326. The Will to Succeed

There are many factors that combine to make it possible for people to learn, and when it doesn’t
happen, there are also many possible reasons. I don’t mean alibis; I dealt with those in my last article. We can honestly and meticulously study people’s success or failure, and get pretty good ideas about what are the possible causes. Ideally, whatever we find out is used to make success more likely.
But that’s not always the way it is. Children (and, of course, adults) who want to succeed are often able to learn what they “theoretically” can’t. That is, obstacles that have been identified by expert obstacle-identifiers may not prove to be as formidable as the experts think. That’s because some experts can get so caught up in their diagnostic procedures that they forget to think about the power of determination. Determination can be pretty formidable, too.
I’ve worked with children who have been able to meet challenges they weren’t supposed to be able to meet, because they really wanted to. I don’t mean to imply that children who don’t succeed don’t want to. But for some children, difficulties are seen as exciting challenges, not insurmountable obstacles. Child A may have as much difficulty learning to read as child B does, but child A may learn faster, because child A may have a more intense will to learn to read.
As teachers, we try to unleash the power of the will to learn. Some children clearly have strong wills, but they don’t necessarily use these wills for purposes the teachers have in mind. Teachers have wills, too, and when wills clash, bad things sometimes happen to good people. If this keeps happening, willful children can be their own worst enemies (assuming, for now, that willful teachers really are doing all they can).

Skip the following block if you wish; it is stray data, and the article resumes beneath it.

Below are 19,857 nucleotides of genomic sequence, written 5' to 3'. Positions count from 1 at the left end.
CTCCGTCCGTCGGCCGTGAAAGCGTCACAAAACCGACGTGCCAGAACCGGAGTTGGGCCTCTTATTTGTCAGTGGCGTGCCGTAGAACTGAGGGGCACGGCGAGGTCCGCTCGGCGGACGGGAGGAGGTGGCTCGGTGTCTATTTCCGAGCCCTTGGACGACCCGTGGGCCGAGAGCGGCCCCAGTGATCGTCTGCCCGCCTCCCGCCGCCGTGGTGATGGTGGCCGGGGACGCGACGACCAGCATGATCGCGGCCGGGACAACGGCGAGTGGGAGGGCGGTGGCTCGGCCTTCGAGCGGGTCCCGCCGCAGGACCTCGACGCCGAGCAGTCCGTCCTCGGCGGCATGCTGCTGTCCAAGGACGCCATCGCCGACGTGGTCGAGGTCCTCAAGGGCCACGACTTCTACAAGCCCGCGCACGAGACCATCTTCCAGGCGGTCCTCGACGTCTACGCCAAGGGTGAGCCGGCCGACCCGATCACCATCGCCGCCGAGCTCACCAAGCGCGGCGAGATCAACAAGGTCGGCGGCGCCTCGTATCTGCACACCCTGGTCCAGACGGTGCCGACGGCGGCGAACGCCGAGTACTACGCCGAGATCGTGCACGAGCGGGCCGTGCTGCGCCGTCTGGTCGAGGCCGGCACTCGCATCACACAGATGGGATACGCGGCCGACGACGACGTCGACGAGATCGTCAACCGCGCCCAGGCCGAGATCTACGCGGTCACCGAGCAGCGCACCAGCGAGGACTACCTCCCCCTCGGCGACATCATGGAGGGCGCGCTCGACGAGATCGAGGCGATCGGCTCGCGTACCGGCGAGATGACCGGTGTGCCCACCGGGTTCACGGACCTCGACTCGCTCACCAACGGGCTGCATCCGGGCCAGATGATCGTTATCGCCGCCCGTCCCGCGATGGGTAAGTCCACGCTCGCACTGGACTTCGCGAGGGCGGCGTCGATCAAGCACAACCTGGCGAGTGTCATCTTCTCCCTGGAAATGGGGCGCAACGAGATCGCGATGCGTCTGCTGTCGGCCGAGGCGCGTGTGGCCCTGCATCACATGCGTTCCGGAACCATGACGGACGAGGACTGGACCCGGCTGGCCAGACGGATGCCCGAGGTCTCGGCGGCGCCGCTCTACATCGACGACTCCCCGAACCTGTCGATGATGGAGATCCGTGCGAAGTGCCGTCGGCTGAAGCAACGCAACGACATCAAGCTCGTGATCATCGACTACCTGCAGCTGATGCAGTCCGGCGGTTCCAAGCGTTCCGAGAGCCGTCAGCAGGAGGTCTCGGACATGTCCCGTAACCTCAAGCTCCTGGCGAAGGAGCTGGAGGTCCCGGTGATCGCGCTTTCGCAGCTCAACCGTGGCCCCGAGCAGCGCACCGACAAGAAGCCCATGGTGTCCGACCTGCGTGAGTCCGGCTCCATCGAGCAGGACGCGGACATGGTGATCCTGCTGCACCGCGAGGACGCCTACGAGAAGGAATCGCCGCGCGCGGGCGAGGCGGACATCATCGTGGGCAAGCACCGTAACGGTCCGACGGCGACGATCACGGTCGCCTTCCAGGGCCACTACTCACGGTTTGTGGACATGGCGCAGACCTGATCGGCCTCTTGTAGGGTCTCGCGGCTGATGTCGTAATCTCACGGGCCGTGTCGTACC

We try to find ways to motivate children to learn. If, as I’ve written before, learning is fun, then all we have to do is make sure that children see what fun it is. But if children have already had experiences that contradict that view of learning, it may not be so easy to change their minds. Those previous experiences may have been planned by teachers who were also trying to emphasize the joy of learning, but such attempts aren’t always successful, and each failure makes subsequent success more difficult.
But when a child’s will is on our side, great things – sometimes seemingly impossible things – can happen. So one of the many important jobs teachers have is to find ways to get children to see that there really is something in it for them – that whatever we are trying to teach them will be pleasant to learn and/or pleasant to know. It’s not enough for teachers to be determined to teach; they have to get children to be determined to learn.

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